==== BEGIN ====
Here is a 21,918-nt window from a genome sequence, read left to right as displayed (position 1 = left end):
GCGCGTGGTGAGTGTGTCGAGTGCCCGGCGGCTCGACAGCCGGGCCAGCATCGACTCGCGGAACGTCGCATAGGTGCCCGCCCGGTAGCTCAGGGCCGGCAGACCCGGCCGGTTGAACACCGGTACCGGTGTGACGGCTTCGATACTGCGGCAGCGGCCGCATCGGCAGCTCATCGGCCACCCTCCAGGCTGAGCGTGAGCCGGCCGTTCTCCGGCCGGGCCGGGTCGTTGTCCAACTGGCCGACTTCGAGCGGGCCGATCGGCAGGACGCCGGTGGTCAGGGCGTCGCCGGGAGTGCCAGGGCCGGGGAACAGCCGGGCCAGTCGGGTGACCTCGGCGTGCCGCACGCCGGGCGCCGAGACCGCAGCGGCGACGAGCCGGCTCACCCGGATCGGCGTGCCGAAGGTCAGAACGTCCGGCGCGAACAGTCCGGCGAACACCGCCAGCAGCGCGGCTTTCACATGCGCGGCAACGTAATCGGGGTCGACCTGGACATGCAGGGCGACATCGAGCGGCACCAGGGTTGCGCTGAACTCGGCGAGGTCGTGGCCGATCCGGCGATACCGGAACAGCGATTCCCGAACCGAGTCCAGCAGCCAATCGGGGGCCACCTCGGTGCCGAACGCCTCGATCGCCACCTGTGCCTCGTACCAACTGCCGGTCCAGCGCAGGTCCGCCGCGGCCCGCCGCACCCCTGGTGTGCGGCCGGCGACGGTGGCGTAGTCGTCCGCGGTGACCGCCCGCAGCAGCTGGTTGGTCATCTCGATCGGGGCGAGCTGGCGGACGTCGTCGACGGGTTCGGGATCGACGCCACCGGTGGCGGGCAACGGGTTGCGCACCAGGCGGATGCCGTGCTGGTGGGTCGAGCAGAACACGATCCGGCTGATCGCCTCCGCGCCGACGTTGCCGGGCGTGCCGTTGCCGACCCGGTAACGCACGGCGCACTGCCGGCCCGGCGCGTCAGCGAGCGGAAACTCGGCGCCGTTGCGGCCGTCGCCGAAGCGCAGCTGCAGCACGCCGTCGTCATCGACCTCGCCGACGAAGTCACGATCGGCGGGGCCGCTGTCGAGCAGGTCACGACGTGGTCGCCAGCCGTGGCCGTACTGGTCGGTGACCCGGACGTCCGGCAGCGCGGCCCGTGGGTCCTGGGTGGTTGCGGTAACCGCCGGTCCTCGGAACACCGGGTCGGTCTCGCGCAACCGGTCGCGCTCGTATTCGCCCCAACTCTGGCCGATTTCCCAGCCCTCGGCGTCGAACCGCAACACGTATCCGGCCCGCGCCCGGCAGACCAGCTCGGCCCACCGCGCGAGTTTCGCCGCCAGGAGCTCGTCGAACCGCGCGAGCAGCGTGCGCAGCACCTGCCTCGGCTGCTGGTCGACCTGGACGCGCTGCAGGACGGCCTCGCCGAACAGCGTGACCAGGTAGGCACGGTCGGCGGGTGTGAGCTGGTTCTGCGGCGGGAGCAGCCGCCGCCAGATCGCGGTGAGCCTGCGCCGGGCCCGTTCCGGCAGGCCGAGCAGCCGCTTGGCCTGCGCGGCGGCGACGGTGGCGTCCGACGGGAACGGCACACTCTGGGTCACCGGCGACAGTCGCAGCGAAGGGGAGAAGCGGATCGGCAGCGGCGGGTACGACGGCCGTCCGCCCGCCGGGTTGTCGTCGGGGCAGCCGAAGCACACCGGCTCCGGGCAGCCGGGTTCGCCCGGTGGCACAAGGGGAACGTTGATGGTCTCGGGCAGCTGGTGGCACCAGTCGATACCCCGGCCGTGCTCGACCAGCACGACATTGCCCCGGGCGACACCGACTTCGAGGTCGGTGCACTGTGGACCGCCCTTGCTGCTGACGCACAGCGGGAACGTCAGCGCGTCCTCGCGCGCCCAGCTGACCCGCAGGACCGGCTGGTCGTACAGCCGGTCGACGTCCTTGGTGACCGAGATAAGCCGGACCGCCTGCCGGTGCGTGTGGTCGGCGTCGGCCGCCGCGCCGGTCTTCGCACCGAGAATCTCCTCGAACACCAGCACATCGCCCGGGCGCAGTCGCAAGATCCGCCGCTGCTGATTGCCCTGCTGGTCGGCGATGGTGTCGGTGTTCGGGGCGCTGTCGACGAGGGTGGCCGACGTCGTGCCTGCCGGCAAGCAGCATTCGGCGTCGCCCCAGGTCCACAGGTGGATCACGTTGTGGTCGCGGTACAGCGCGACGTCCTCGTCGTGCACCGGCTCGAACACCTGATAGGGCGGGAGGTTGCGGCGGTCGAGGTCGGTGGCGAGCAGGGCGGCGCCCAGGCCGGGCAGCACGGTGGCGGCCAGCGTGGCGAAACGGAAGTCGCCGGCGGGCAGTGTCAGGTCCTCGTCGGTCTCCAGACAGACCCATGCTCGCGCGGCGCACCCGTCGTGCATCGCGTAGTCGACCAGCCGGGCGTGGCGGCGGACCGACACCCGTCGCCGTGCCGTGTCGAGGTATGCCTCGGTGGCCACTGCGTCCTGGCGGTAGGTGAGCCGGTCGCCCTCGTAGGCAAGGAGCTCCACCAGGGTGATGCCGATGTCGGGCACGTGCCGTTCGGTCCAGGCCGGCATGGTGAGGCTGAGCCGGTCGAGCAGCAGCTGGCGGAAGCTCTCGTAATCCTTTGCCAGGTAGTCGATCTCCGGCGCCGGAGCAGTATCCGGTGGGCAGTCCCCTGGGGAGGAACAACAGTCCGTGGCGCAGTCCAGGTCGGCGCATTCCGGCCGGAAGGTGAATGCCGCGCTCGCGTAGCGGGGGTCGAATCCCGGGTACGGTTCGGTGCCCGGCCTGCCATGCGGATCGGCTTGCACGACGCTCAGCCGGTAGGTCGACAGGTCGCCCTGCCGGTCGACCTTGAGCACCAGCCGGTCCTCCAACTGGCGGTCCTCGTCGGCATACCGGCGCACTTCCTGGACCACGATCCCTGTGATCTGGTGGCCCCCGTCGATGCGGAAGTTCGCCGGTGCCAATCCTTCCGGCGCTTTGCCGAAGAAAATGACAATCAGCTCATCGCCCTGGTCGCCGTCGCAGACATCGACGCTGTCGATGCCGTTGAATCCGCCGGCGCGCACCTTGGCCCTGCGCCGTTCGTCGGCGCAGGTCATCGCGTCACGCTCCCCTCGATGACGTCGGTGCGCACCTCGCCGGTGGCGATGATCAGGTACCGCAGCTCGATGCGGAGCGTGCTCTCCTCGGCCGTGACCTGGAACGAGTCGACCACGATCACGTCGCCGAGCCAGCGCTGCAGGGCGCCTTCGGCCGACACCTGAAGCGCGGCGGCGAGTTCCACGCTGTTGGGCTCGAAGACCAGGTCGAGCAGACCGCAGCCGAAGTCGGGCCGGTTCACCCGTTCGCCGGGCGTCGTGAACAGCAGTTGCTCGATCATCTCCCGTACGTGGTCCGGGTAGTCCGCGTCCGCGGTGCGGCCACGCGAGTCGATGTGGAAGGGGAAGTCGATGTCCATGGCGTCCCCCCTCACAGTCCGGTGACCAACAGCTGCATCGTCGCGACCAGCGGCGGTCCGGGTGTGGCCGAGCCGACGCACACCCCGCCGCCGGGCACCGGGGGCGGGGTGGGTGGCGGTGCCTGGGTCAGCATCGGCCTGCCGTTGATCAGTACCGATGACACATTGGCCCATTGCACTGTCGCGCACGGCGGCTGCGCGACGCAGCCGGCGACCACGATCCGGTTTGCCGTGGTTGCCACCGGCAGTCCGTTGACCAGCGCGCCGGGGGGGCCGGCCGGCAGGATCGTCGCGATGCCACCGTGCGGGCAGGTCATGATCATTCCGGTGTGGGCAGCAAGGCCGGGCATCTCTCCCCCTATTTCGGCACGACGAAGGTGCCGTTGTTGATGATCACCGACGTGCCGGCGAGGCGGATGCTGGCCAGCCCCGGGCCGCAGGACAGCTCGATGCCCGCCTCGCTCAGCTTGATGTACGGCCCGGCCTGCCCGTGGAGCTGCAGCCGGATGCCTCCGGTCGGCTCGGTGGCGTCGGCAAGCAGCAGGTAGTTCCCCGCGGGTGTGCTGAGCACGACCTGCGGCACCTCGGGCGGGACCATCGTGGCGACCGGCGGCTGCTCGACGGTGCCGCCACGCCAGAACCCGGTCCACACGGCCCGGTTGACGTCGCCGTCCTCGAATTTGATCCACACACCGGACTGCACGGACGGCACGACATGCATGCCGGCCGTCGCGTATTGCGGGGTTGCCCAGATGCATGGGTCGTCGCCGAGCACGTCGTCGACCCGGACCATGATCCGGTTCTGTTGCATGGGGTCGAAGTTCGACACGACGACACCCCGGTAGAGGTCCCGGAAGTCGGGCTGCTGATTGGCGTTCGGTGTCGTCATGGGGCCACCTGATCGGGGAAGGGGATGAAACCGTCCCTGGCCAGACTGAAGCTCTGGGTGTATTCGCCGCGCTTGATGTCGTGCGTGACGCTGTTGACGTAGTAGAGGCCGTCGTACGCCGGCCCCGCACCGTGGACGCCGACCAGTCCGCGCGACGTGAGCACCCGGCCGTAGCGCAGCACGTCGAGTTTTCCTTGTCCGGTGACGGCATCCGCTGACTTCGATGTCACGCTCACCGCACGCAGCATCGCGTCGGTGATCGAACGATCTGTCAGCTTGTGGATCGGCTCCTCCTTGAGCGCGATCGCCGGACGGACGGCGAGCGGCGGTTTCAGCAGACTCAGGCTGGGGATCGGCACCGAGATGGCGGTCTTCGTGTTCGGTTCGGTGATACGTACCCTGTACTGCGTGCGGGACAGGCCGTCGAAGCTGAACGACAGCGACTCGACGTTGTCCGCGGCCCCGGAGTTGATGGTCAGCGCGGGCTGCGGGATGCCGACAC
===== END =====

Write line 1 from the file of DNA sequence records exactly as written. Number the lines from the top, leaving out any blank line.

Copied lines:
Here is a 21,918-nt window from a genome sequence, read left to right as displayed (position 1 = left end):